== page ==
Bundle of rights

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The bundle of rights is a metaphor to explain the complexities of property ownership. [1] Law school professors of introductory property law courses frequently use this conceptualization to describe "full" property ownership as a partition of various entitlements of different stakeholders. [2]

Property, in the abstract, is what belongs to or with something, whether as an attribute or as a component of said thing. In the context of this article, it is one or more components, whether physical or incorporeal, of a person's estate; or so belonging to, as in being owned by, a person or jointly a group of people or a legal entity like a corporation or even a society. Depending on the nature of the property, an owner of property has the right to consume, alter, share, redefine, rent, mortgage, pawn, sell, exchange, transfer, give away or destroy it, or to exclude others from doing these things, as well as to perhaps abandon it; whereas regardless of the nature of the property, the owner thereof has the right to properly use it, or at the very least exclusively keep it.

Stakeholder analysis is the process of assessing a system and potential changes to it as they relate to relevant and interested parties (stakeholders). This information is used to assess how the interests of those stakeholders should be addressed in a project plan, policy, program, or other action. Stakeholder analysis is a key part of stakeholder management. A stakeholder analysis of an issue consists of weighing and balancing all of the competing demands on a firm by each of those who have a claim on it, in order to arrive at the firm's obligation in a particular case. A stakeholder analysis does not preclude the interests of the stakeholders overriding the interests of the other stakeholders affected, but it ensures that all affected will be considered.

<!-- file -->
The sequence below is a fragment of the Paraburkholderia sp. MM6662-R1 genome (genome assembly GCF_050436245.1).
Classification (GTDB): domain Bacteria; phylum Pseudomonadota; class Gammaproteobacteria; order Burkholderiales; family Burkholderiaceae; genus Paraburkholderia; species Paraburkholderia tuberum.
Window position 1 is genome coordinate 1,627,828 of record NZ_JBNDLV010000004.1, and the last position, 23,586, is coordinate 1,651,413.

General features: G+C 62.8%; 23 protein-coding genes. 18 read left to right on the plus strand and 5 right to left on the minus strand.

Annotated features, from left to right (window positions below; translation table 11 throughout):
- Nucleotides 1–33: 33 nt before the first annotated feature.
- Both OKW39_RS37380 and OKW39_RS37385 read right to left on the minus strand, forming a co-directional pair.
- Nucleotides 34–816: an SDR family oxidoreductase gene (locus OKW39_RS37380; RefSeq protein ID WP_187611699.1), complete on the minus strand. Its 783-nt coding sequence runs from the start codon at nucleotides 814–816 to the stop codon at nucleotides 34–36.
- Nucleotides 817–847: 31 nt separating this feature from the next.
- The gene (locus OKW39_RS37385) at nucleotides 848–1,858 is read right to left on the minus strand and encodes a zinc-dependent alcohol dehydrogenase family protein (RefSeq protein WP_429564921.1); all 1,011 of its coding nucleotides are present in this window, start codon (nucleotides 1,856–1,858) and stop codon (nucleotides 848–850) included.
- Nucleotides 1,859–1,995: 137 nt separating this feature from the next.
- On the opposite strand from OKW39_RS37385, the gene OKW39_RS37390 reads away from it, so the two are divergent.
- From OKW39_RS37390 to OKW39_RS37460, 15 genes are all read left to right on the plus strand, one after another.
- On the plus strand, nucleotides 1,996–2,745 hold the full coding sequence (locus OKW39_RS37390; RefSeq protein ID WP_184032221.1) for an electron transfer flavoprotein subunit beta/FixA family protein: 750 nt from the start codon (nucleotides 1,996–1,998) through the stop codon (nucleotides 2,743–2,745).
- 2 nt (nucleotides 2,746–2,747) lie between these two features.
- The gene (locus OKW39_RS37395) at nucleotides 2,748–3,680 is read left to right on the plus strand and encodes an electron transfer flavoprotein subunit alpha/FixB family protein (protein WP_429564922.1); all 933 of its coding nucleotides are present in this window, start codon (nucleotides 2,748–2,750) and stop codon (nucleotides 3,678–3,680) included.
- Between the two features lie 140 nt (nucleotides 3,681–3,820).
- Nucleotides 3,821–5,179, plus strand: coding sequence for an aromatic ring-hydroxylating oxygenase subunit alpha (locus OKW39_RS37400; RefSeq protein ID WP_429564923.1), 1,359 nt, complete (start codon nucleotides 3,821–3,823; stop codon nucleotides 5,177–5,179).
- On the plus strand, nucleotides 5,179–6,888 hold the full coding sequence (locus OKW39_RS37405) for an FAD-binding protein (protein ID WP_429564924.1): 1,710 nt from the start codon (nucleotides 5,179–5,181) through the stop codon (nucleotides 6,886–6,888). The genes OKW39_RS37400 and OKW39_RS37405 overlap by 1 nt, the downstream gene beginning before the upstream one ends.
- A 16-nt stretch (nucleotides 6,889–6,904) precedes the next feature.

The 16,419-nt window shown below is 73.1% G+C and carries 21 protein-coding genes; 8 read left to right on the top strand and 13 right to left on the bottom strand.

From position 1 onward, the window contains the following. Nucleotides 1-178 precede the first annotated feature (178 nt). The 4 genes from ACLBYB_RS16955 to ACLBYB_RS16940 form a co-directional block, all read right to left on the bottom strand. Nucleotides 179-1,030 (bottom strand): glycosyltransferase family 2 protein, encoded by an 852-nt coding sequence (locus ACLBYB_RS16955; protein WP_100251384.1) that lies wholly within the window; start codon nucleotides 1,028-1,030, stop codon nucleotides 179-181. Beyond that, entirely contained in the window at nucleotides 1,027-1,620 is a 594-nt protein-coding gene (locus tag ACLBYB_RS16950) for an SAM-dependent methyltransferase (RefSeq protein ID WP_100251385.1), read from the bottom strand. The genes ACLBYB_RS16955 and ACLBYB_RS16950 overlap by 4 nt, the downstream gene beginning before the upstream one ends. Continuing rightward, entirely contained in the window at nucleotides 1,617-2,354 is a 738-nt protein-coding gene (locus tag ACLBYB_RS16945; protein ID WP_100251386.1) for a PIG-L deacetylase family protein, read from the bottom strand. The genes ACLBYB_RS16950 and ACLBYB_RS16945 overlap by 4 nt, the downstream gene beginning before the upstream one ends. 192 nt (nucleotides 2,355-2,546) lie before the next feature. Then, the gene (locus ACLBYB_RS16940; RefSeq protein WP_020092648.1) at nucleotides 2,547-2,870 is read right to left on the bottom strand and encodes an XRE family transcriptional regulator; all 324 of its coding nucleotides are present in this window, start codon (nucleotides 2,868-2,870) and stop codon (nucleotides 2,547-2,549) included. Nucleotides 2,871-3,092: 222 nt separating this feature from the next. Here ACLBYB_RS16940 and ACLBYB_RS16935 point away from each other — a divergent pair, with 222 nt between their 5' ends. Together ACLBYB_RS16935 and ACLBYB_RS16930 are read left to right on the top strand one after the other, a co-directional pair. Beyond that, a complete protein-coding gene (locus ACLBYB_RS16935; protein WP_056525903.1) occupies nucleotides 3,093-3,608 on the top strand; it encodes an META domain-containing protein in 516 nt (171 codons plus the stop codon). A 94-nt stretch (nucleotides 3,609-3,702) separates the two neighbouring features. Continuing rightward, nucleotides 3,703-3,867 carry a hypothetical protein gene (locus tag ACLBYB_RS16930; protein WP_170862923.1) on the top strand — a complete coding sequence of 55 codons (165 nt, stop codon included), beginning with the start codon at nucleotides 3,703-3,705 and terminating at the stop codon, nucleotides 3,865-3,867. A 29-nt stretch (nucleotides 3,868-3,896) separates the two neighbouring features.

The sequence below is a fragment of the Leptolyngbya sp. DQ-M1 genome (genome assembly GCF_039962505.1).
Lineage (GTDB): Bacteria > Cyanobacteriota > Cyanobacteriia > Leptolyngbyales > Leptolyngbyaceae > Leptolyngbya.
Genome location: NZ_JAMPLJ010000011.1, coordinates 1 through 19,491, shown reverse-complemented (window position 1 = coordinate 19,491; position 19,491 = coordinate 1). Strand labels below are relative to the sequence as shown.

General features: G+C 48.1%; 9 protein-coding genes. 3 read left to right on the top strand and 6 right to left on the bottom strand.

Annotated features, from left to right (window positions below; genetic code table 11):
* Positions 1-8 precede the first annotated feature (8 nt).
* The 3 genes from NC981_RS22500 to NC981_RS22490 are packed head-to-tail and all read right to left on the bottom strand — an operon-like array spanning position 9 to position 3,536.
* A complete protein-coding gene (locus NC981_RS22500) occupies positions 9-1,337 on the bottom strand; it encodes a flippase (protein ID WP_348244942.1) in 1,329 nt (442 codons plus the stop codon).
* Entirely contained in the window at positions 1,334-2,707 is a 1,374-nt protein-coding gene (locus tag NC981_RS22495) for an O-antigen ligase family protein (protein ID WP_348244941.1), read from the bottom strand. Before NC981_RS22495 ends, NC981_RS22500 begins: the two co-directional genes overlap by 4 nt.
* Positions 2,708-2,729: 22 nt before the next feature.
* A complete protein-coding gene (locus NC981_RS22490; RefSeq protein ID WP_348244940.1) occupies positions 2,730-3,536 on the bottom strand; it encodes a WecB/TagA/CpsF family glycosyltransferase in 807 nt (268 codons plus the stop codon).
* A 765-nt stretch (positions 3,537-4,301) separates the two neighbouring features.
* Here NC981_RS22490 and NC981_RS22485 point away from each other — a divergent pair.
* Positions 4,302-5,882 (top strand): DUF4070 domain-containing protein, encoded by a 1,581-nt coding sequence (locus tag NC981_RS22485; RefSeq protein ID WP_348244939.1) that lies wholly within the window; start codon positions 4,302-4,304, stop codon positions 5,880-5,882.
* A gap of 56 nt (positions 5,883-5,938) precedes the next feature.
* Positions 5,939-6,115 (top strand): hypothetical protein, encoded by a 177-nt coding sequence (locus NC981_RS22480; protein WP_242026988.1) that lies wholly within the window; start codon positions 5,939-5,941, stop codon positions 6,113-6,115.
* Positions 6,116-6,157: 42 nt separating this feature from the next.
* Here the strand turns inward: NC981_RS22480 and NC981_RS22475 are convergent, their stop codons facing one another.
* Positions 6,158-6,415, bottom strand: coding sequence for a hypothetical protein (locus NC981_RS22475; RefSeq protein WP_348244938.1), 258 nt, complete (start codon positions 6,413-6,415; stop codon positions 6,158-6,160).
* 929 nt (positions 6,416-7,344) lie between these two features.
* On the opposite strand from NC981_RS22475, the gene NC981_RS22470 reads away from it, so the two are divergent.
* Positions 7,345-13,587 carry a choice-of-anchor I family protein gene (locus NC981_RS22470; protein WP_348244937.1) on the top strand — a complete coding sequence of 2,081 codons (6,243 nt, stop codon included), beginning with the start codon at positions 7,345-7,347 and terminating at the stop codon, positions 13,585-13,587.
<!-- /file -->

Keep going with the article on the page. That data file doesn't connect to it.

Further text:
Contents

The bundle of rights is commonly taught in US first-year law school property classes to explain how a property can simultaneously be "owned" by multiple parties. The term, "bundle of rights," likely came into use during the late 19th century and continued to gain ground thereafter. Prior to that, the idea of property entailed more the owner's dominion over a thing, placing restrictions on others from interfering with the owner's property. "Bundle of rights," however, implies rules specifying, proscribing, or authorizing actions on the part of the owner. [3]

Ownership of land is a much more complex proposition than simply acquiring all the rights to it. It is useful to imagine a bundle of rights that can be separated and reassembled. A "bundle of sticks" - in which each stick represents an individual right – is a common analogy made for the bundle of rights. Any property owner possesses a set of "sticks" related directly to the land. [4]

Rights are legal, social, or ethical principles of freedom or entitlement; that is, rights are the fundamental normative rules about what is allowed of people or owed to people, according to some legal system, social convention, or ethical theory. Rights are of essential importance in such disciplines as law and ethics, especially theories of justice and deontology.

For example, perfection of a mechanic's lien takes some, but not all, rights out of the bundle held by the owner. Extinguishing that lien returns those rights or "sticks" to the bundle held by the owner. In the United States (and under common law) the fullest possible title to real estate is called "fee simple absolute." Even the US federal government's ownership of land is restricted in some ways by state property law.